Musée D'Orsay (Paris)

London & Paris Day 5 Part 2 (Click here to return to the London & Paris Travelogue)
- Musée D'Orsay

After having a hearty breakfast at Eric Kayser, we walked to Musée D'Orsay. The Museum ticket costs €11 but we bought the Paris Museum Pass (2 Days, 42€) which included admission to various Paris attraction and a special queue to enter the museum!

It is housed in the former Gare d'Orsay, a Beaux-Arts railway station built for the 1900 World Fair. The building itself could be seen as the first "work of art". The Museum is devoted to all the arts between 1848-1914. The various artistic movements represented include Academism, Realism, Impressionism, Symbolism , Art nouveau. Just to name a few of the featured artists: Manet, Monet, Rodin, Renoir, van Gogh.
Interior of Musée D'Orsay

Unfortunately, the Musée D'Orsay does not allow for pictures in the museum. However, I have attached a photo of the exact painting that was brought to the National Museum in Singapore. The explanation provided by the National Museum of Singapore is as follows.

"Van Gogh enjoyed the fine evenings and starry skies of the Midi region in southern France and the 'effects of night' intrigued him. In September 1888, he wrote from Arles that he went 'to paint the stars', seeking to transcribe that which is 'darkness but nonetheless colours'. The banks of the Rhone provided Van Gogh with a composition where the night light and its reflections enabled him to give body to the elements sky, earth and water. The sky dominates the composition ,painted in cobalt blue with wide energetic and spontaneous brushstrokes. The Great Bear is clearly visible, and the stars are painted in outwardly radiating strokes with thick white highlights at their centre, sometimes applied straight from the paint tube. Amid the multitude, the artist has scratched a number of unformed rosettes within the paint layer." - Provided by the National Museum of Singapore during the Dreams and Reality: Masterpieces of Painting, Drawing and Photography from Musée D'Orsay.
Starry Night Over the Rhone, 1888, oil on canvas. At the National Museum of Singapore

Even if the descriptions may sound complicated! It's fine as the museum is great even if you "know nothing" about art. The paintings here are so famous that you may have seen them used in pop culture. For example, the painting of Whistler's Mother was featured as a major plot element in the 1997 Rowan Atkinson film Bean.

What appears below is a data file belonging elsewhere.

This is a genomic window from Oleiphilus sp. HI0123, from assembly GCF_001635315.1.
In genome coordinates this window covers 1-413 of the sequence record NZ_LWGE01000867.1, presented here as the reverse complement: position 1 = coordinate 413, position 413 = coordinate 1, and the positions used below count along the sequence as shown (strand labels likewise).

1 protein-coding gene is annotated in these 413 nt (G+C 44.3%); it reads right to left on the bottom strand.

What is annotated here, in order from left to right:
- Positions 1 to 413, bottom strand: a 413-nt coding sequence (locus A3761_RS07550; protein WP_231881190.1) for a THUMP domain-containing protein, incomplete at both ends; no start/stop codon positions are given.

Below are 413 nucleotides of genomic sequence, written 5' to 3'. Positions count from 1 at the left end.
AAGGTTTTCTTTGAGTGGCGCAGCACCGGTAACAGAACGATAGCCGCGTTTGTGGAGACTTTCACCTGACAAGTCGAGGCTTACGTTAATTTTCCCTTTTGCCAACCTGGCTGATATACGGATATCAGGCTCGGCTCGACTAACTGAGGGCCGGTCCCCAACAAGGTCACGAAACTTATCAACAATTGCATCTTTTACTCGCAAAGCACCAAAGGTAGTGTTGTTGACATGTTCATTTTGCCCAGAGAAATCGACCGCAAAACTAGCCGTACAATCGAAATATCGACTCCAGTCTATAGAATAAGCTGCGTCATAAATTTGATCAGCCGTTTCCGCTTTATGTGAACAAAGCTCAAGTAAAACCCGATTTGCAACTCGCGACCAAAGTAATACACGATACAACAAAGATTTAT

Whistlers Mother, 1871, by James McNeill Whistler Photo by Orsay Museum (2003)

There are many other paintings that you will have to see to believe. They are as good as photographs! Below is the painting of "The Comeback of the fisheries" by Joaquin Sorolla.
The Come Back of the Fisheries' Joaquin Sorolla y Bastida

The exterior of Musée D'Orsay
What you need to know:
- The Museum is closed on Mondays.
- 09.30 am - 6 pm on Tuesday to Sunday with late openings on Thrusdays until 9:45pm
- Audio guides are available in French, German, English, Spanish, Italian, Portuguese, Japanese, Chinese and Russian for €5.
- "Children" under the age of 18 enters for free.
- No entry fee on the First Sunday of each month

(Click here to return to the London & Paris Travelogue)

Here is the map for Day 5 of my London & Paris Trip.
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About Unknown

Koo Haoming. Founder of The Fat Chemist. Currently an undergrad at the National University of Singapore with a burning passion for science! Inspired to start a blog after reading the book, "Napoleon's Buttons, How 17 Molecules Changed History". The book fills the gap between Chemistry and History. Adapting the style of the book, posts written by me highlight the chemistry in the food we eat.
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